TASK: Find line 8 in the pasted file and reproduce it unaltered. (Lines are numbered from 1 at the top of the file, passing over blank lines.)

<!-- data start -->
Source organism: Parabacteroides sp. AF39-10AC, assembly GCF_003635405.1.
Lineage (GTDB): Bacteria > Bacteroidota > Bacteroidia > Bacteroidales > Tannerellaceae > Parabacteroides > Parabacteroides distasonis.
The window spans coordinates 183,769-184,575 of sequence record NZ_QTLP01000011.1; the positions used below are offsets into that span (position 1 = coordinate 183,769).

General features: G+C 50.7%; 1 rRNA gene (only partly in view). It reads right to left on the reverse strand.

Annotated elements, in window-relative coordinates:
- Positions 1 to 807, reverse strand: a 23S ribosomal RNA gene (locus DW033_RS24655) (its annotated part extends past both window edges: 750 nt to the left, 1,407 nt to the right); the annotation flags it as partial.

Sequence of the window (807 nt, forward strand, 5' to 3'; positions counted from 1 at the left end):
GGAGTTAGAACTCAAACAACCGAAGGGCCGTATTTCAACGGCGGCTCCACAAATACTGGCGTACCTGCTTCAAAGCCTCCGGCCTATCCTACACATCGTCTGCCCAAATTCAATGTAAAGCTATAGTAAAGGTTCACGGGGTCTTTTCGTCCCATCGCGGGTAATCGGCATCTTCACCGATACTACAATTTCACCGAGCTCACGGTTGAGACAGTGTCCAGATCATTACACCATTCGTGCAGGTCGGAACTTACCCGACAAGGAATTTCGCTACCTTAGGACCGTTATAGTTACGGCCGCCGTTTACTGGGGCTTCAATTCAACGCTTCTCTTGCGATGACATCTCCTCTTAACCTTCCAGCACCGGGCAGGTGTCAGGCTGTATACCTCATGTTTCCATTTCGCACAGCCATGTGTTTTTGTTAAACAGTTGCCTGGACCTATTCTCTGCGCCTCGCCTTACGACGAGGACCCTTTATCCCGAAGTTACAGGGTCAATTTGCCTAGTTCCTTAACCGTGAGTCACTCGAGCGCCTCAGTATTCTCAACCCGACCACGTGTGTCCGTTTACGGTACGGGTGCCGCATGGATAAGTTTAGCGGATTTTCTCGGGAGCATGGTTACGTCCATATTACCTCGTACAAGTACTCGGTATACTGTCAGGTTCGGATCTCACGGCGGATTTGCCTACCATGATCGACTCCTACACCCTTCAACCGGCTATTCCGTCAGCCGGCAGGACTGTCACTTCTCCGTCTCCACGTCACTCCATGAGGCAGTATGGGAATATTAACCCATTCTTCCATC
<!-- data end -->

GGAGTTAGAACTCAAACAACCGAAGGGCCGTATTTCAACGGCGGCTCCACAAATACTGGCGTACCTGCTTCAAAGCCTCCGGCCTATCCTACACATCGTCTGCCCAAATTCAATGTAAAGCTATAGTAAAGGTTCACGGGGTCTTTTCGTCCCATCGCGGGTAATCGGCATCTTCACCGATACTACAATTTCACCGAGCTCACGGTTGAGACAGTGTCCAGATCATTACACCATTCGTGCAGGTCGGAACTTACCCGACAAGGAATTTCGCTACCTTAGGACCGTTATAGTTACGGCCGCCGTTTACTGGGGCTTCAATTCAACGCTTCTCTTGCGATGACATCTCCTCTTAACCTTCCAGCACCGGGCAGGTGTCAGGCTGTATACCTCATGTTTCCATTTCGCACAGCCATGTGTTTTTGTTAAACAGTTGCCTGGACCTATTCTCTGCGCCTCGCCTTACGACGAGGACCCTTTATCCCGAAGTTACAGGGTCAATTTGCCTAGTTCCTTAACCGTGAGTCACTCGAGCGCCTCAGTATTCTCAACCCGACCACGTGTGTCCGTTTACGGTACGGGTGCCGCATGGATAAGTTTAGCGGATTTTCTCGGGAGCATGGTTACGTCCATATTACCTCGTACAAGTACTCGGTATACTGTCAGGTTCGGATCTCACGGCGGATTTGCCTACCATGATCGACTCCTACACCCTTCAACCGGCTATTCCGTCAGCCGGCAGGACTGTCACTTCTCCGTCTCCACGTCACTCCATGAGGCAGTATGGGAATATTAACCCATTCTTCCATC